Wednesday, March 1, 2017

No Damn Way

I'm not meaning to pick on Brazil this week, but this news item about what two of its scientists used to make the flour they in turn made into bread demands an immediate response.

And since Andressa Lucas and Lauren Menegon made their flour from cockroaches the response can only be the one contained in the post headline.

But, they say, even a mixture of 10 percent cockroach flour increases the bread's protein content by 50 percent.

No damn way.

The difference in taste, they suggest, is all but imperceptible.

No damn way.

The United Nations says we will run out of land to farm to feed the number of people on Earth by 2050, and "insect farming" will probably be necessary to avoid mass starvation.

No damn way.

Insect farming is much less greenhouse-y and thus easier on the climate.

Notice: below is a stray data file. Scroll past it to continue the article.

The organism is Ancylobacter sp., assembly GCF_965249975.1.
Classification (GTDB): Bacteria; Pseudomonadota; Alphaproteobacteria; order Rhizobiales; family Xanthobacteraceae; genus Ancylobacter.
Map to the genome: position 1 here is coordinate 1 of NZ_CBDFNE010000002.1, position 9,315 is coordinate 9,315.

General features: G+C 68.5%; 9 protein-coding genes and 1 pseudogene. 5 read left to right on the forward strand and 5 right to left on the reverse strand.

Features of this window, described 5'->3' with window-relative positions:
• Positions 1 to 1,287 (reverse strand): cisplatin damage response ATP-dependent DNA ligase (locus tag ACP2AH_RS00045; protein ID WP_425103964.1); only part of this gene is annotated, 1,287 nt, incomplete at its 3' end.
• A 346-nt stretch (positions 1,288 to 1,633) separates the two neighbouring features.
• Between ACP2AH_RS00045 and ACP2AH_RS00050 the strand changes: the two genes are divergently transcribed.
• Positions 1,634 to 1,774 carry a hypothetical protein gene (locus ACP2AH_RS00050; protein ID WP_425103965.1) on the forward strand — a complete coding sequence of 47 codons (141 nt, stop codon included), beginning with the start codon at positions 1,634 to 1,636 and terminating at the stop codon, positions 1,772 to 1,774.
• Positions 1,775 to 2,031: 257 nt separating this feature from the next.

No damn way.

Insect flour can be completely used, with no residue.

No damn way.

The two scientists are now turning their attention to developing usable insect flour from crickets and mealworm beetles. It's beyond me why someone doesn't speak to them about this before they turn more bugs into bread.

3 comments:

fillyjonk said...

The day "they" insist I eat food containing (by design) insect parts is the day I turn militant vegan.

(I know, I know: there are FDA standards about "accidental" parts, and you can't avoid them, but still: knowing it's there makes a difference)

Todd Bergman said...

Your Western upper class bias is showing. There is really nothing wrong with the prospect of using insect as a protein substitute. It is a sustainable supplement that is natural and would require very little capital to maintain. It could become a cash crop in areas of the world where farming is not sustainable. And it gives a needed nutrient to a product that is over-consumed.

I would prefer the mealworm to the cockroach, though.

p.s. Our processed grains (wheat flour, oats especially)are already legally allowed to include certain levels of insect parts. One estimate is that we consume 1-2 pounds of insect protein per year, already.

Friar said...

I didn't remember the exact numbers from when I worked in a cafeteria, but I knew there were allowable amounts.

And everybody else can eat what they want, just like me.